BLM And Teachers Union Protest Lori Lightfoot, Give Her An ‘F’ Grade As Chicago Mayor: It’s not enough to be Black’
More than 300 protesters doomed Chicago Mayor Lori Lightfoot by crowding around her house telling her that she has disappointed the city. They carried signs that gave Lori an ‘F’ grade on education, the pandemic, police reform, housing, and more – they basically called her out for the total failure she has been as Mayor.
But it was not the tone or tenor of the protesters that has Lori terrified. It was who was doing the protesting. Around forty community organizers sponsored the event including the Chicago Teachers Union, Black Lives Matter Chicago, Illinois Raise Your Hand, GoodKids MadCity.
“It’s not enough to be Black, it’s not enough to be female, you gotta be right,” Tara Stamps, a veteran Chicago Public Schools teacher, said before adding, “there is no recognizable difference between the city of Chicago under Rahm and the city of Chicago under Lori.”
“For the past 2 years, Lightfoot’s administration has continued to ignore the demands of its people,” the Facebook event page said.
“This administration has failed on multiple issues — from environmental justice to education to policing to housing and COVID recovery. Join over 30 organizations in calling out Mayor Lightfoot on her two- year anniversary and demand that she fulfill her broken promises.”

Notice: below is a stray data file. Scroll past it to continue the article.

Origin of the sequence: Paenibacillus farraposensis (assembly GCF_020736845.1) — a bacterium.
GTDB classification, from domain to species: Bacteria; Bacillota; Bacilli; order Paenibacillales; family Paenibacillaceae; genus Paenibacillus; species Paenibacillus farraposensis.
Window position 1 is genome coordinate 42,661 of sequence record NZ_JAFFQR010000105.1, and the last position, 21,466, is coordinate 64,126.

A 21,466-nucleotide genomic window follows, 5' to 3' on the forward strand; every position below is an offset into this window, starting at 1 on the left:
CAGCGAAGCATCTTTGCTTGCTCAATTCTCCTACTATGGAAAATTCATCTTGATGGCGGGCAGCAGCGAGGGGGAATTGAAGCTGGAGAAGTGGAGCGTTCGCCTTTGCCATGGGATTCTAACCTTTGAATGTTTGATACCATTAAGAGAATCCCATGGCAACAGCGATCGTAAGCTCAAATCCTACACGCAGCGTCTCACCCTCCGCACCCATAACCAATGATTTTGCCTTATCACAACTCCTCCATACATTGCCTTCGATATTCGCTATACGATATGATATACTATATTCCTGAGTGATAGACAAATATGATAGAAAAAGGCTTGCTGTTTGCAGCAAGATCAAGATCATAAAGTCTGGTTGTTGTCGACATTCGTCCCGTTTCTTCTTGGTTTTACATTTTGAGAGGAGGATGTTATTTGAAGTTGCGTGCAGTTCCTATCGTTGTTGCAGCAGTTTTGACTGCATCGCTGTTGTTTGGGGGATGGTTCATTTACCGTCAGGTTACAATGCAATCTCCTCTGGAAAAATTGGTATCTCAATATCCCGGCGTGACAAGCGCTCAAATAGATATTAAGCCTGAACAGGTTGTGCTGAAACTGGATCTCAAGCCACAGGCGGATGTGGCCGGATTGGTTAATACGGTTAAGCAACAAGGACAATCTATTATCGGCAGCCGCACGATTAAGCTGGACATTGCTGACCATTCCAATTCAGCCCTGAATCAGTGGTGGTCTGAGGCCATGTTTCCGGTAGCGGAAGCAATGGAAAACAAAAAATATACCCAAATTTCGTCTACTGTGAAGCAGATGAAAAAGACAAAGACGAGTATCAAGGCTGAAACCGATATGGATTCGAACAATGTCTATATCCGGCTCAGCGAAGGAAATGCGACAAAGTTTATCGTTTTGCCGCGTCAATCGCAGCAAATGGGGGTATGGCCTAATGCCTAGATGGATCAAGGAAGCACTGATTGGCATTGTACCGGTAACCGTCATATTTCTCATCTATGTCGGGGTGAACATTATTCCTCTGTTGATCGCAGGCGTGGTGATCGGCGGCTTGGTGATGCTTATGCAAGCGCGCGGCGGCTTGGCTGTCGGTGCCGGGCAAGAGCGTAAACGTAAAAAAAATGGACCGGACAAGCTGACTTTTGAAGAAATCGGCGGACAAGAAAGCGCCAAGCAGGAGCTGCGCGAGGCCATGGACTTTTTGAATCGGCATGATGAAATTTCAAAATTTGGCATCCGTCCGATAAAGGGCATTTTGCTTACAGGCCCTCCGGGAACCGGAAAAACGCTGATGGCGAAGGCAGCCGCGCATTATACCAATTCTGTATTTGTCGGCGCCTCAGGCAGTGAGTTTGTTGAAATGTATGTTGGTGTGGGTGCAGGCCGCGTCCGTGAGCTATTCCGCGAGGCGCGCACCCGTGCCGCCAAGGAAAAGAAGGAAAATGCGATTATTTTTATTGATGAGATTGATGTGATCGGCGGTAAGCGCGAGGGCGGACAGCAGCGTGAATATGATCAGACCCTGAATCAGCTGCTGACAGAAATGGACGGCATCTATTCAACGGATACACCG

“I still see the same potholes I saw two years ago, I still see the unsolved crime rate that I saw two years ago, I still see the shuttered houses and shuttered apartments and the shuttered storefronts up and down Chicago Avenue I saw two years ago,” said one protester.
Hunreds of protesters gathered in Logan Square, her neighborhood, Thursday evening.
“Chicagoans are living in a nightmare with Lori Lightfoot as our mayor,” said Jasmine Salas, protester.
“We are here to deliver Lori Lightfoot her report card that says she has failed us in every possible way,” said Oscar Gonzalez, protester.
Over 40 community groups, including the Chicago Teachers Union, gave the mayor a failing grade.
They said she hasn’t produced meaningful policies addressing housing, mental health, policing, education or pandemic recovery.
“Coalitions are doing the community work, getting the input, doing the research, presenting it, and then the mayor instead of trying to take that and work with people, to have progress, she’s actively stopping it and blocking it,” said Dixon Romeo, with United Working Families.
“She ran off saying she wanted to do somethings and she hasn’t gotten them done,” he said.
Wilson cited Lightfoot’s handling of police reform, specifically the city not meeting the deadlines of the consent decree and her stance on community oversight of the police.
“We thought we were going to get something different, but instead we are getting more of the same,” he said.
Asiaha Butler, the executive director of the Resident Association of Greater Englewood, was a member of Lightfoot’s transition team’s good governance committee. Butler said she and others on the committee have been disappointed by the mayor.
“It has been the gamut around COVID. It was around civil unrest. It’s been around the roll out of INVEST South/West,” said Butler, referencing the mayor’s program bringing resources to 10 neighborhoods on the South and West Sides.
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